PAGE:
You are so right, those last minutes are precious and its important to value them as we often dont get a second chance
    Lev <3, IEDave, and Joe V like this.
  8. Visit  IEDave profile page
    1
    Quote from Tenebrae
    Awesome article, thanks for sharing.

    I experienced this in the last week at work. I had a patient who has been dying slowly and painfully. Last Sunday it became apparently that the end was imminent. No one had actually sat the family down and said "are you aware that the end is imminent for your mum" she may go any day"

    How does one say that to a family? I opted for honestly. I asked the family members to take a walk with me. We sat for a talk. I explained what was happening with their loved one, and while it was clear that their loved one was amazingly strong, unfortunately there would come a time when the body would simply become unable to continue functioning. I stressed that its hard to tell exactly how long a persons end time may go on for however suspected that this may be sooner rather than later. I also acknowledged that this was a horribly confronting conversation to have, however had thought that they would want to know exactly what was going on with their family member.

    One of the other nurses was of the opinion we shouldnt tell them anything. And of course I then stressed out whether I had done the right thing. The patient passed 26 hours later. People talk about how a nurse touches the lives of their patients. I dont think many of them realise that patients impact on their nurses. I decided to attend the funeral of this person as it was on my day off. Getting hugged and thanked by every member of the family and told by one member "they would never forget me" convinced me that I'd had a positive effect and been able to help this family.

    You are so right, those last minutes are precious and its important to value them as we often dont get a second chance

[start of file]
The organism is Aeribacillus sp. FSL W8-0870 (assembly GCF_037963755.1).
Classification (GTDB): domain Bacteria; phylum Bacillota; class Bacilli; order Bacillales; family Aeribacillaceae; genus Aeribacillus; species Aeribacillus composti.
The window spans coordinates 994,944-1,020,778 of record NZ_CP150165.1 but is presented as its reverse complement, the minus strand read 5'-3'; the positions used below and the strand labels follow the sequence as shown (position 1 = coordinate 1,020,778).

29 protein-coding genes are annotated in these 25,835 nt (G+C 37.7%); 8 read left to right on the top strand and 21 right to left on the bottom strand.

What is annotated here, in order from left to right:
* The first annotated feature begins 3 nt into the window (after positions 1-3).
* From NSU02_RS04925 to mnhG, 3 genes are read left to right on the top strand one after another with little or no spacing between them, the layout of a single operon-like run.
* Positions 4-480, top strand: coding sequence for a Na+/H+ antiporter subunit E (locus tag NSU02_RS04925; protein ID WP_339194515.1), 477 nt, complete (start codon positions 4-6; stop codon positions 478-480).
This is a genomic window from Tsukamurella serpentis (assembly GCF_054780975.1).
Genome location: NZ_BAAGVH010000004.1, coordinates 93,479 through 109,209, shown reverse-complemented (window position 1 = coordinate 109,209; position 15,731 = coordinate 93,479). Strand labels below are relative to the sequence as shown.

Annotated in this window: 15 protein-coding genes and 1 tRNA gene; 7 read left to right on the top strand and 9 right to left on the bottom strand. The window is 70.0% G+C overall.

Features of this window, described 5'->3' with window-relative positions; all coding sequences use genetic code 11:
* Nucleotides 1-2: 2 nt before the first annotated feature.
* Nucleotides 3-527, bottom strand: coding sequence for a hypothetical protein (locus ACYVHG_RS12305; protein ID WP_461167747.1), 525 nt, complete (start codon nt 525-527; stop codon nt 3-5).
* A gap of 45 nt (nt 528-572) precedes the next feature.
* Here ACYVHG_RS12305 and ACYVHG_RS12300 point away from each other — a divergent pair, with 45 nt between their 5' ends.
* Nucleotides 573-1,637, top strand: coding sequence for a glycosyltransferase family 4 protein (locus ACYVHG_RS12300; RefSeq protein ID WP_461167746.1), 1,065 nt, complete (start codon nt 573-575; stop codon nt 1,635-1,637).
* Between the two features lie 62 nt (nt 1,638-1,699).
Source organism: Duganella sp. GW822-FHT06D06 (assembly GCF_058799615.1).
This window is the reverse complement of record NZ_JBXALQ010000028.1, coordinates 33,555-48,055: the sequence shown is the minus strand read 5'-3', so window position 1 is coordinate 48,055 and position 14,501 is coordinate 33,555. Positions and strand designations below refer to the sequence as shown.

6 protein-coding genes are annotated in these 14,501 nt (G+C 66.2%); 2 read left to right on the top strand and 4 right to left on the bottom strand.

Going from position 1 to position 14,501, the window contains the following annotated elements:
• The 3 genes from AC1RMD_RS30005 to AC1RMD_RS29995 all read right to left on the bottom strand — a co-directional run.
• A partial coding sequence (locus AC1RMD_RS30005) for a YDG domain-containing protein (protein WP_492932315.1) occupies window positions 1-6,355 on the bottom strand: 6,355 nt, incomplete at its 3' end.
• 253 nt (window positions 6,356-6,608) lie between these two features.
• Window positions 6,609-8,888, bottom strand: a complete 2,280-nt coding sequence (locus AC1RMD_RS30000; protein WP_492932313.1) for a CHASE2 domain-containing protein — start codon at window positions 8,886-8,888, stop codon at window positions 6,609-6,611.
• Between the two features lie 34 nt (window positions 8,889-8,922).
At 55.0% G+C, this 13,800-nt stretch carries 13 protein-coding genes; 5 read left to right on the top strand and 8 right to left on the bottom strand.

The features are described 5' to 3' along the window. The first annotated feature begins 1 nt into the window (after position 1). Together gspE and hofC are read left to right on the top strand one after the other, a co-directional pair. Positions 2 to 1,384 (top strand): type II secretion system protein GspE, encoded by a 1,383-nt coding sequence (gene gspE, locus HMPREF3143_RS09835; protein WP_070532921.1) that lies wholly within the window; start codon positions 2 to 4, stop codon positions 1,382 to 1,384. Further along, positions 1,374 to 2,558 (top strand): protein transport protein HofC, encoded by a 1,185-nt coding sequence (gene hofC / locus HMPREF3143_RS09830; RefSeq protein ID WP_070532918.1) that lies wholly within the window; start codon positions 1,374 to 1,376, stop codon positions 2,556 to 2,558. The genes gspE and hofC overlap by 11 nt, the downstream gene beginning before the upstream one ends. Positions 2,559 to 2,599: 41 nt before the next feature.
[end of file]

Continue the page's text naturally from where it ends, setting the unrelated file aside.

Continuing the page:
Nicely done, tenebrae - this thread, more than any other goes to the core of why I chose this profession (or it chose me; take yer pick...); being able to help those who're going through one of the most momentous & terrifying experiences that the human condition has to offer. In my case (being but a CNA) probably the one thing I have to offer to my charges and their families more than anything else is the simple fact that I went through the process of being my late mother's caregiver between September, 2004 and November, 2008. Hence, I have some insight into all of the nuances of end-of-life care and the unspoken stresses & strains that a person goes through during this time.

    My take is that there really aren't any wrong actions - simply understand that these people are afraid, embarrassed, upset, and that ours is a trusted profession. Honesty and clarity are what these people need (even if they don't necessarily want it); with me I up the ante just a bit by having been there before them. Ask questions; show concern; let them know they're not alone in this. It doesn't really take much - and, the rewards (for the patient, the family, and especially the nurse) are literally incalculable.

    Again, well done.

    ----- Dave
    Tenebrae likes this.